Regardless of the film's inspiration, it does display above-average production values for being a low-budget film. The special effects are actually quite decent (for the early '80s) and the set design is very good. The acting is definitely not top-notch, but there are some memorable scenes that pull you in. Besides the actors listed in the product description, look for some decent performances from Bernard Beherens (the Star Wars NPR radio dramas as "Obi-Wan Kenobi") and Grace Zabriskie (The Big Easy, Twin Peaks).

The story itself is quite original (I can't help but feel that "Poltergeist" borrowed from this one - it KNOWS what scares you) and you can easily get caught up in the film's eerie ambience. But, perhaps what is most intriguing is that this is a film brought to us by the legendary Roger Corman; king of the B-movies. Corman had also released "Battle Beyond the Stars" earlier that same year, but this film is far superior to it. BBTS was a meat and potatoes sci-fi film (think "Star Wars" crossed with "The Magnificent Seven") whereas "Galaxy of Terror" had deep psychological undertones and a much more sophisticated plot.

Anywho, at the time this review was written, there is a used DVD copy going for $2400.00. Give me a feakin' break! Who in their right mind is gonna pay that much money for a MOVIE?!?!?!? I realize that copies of this film on DVD are rare to non-existant, but with today's economy, you would have to be a fool or an oscenely wealthy person (maybe you're an AIG executive!) to spend that kind of money on a DVD. One day soon, someone will approve this movie for a mass-release and the going rate will be about $15.00. Get real. Shame on you for asking that kind of money for a MOVIE!

To sum up, this movie is worth a look if you're able to handle B-movies; and this one is pretty darn enjoyable! Just have the patience to wait until it is given a proper release (and don't spend $2400.00 for it!) Me, if it's ever properly released, I'll definitely buy it - even if just for sentimental reasons.

********** UPDATE !!! **********

This movie is finally getting a proper DVD treatement with lots of extras including cast and crew commentaries and behind-the-scenes shorts! The release date is July 20th. This film will definitely bring back memories!!!!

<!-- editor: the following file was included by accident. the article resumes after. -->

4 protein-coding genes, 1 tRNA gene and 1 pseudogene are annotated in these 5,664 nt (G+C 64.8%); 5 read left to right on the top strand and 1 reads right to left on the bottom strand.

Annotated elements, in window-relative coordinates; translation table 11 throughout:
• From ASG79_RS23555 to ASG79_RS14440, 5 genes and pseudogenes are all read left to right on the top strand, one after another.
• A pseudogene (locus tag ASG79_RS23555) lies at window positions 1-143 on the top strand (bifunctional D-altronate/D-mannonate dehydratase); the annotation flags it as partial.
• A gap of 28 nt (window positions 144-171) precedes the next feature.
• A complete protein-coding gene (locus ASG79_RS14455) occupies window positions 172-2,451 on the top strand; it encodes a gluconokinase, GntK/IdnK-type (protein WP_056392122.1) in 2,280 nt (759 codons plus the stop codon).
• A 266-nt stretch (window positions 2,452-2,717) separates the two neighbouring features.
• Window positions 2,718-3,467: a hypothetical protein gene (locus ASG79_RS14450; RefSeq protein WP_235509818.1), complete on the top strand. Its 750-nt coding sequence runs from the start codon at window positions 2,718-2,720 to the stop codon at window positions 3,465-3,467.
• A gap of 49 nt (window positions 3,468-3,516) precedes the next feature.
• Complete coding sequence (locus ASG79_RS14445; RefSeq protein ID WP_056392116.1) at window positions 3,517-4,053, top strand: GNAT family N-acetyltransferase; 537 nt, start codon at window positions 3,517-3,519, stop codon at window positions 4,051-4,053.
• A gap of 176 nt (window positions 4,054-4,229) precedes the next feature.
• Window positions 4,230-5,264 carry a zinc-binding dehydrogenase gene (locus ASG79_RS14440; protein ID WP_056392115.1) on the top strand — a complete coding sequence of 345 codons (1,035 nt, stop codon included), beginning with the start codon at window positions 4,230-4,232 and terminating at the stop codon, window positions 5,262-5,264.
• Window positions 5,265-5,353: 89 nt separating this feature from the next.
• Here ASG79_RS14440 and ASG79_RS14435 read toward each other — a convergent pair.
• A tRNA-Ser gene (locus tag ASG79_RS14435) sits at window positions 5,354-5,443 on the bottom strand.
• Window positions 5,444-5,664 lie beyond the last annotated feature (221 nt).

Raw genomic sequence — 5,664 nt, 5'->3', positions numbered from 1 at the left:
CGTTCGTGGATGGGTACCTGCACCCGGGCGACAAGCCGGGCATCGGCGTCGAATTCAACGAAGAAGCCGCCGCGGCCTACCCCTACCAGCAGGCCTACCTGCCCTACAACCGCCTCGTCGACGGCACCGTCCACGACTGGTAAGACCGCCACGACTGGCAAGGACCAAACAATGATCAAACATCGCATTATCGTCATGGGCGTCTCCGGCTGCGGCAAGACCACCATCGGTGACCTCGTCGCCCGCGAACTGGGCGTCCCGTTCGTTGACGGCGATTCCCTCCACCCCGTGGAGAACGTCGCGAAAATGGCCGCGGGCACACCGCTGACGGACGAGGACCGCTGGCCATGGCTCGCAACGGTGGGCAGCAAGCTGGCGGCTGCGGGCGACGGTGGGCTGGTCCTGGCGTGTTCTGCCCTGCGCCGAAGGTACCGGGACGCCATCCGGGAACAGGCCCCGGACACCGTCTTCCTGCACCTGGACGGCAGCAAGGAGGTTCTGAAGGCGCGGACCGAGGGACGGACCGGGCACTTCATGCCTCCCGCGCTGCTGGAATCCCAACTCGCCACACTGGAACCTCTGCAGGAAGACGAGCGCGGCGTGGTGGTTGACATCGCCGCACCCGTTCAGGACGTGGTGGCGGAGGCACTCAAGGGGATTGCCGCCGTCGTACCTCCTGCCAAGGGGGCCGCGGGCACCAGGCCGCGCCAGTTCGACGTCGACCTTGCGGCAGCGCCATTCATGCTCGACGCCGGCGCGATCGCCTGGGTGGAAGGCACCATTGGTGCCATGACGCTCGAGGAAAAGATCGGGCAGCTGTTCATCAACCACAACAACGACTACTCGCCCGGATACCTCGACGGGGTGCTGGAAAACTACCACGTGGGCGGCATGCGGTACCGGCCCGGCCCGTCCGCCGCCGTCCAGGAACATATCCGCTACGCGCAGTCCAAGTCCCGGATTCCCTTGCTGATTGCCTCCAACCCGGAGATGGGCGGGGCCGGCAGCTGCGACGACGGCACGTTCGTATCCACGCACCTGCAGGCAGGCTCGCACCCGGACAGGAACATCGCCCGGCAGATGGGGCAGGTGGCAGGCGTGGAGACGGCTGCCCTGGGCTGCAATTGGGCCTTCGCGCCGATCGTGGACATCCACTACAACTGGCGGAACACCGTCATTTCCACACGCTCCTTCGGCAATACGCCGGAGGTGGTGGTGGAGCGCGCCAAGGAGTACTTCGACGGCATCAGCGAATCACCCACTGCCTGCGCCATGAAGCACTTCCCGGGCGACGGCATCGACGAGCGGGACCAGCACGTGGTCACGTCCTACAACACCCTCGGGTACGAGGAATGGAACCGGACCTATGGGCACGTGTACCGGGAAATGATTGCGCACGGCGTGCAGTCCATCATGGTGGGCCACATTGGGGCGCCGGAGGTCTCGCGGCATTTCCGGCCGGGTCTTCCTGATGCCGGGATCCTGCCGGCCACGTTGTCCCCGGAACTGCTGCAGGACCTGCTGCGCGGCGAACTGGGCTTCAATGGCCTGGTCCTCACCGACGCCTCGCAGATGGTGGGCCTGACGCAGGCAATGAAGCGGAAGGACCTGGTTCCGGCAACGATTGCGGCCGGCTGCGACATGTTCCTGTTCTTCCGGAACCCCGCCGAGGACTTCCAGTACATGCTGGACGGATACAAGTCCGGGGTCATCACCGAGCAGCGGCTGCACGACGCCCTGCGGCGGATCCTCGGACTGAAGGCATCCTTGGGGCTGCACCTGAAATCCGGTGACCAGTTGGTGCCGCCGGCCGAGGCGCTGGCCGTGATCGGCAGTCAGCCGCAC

5 of 6 people found the following review helpful
4.0 out of 5 stars A Galaxy Far, Far Away.......Corman's Galaxy! Aug. 6 2010
By Stanley Runk - Published on Amazon.com
Format:DVD
It's about time I finally got to see this film clearly. I used to have a VHS tape of this that I had purchased from a video rental store that had gone under(courtesy of the evil Blockbuster Video). As you can imagine, the quality of this tape left alot to be desired, but at least I got to see that "hard to find" film cult fans had spoken of.
Honestly, I love this movie to death, I really do, and I'm not afraid to admit it. What I love so much about watching low budget Sci-Fi goofiness like this is A). The schlock value is just too much fun to resist, and B). I'm very interested in seeing how a low budget film maker(Corman especially) can stretch a dollar. Ironically, the average Avatar goer will hate this for those very same reasons(schlocky and cheap), but there's so much more to a movie than it's special effects, believe it or not. While there is definitely alot of hokiness and cheapness here, I marvel at just how well it does look considering it was only made for around a million dollars!! Unfortunately most folks don't view it in those terms. Besides, Avatar didn't have a chick raped to death by a giant maggot(and they would just CGI it if it did).
Though totally Sci-Fi in it's imagery and concept, Galaxy Of Horror is indeed a horror film in the way it plays out.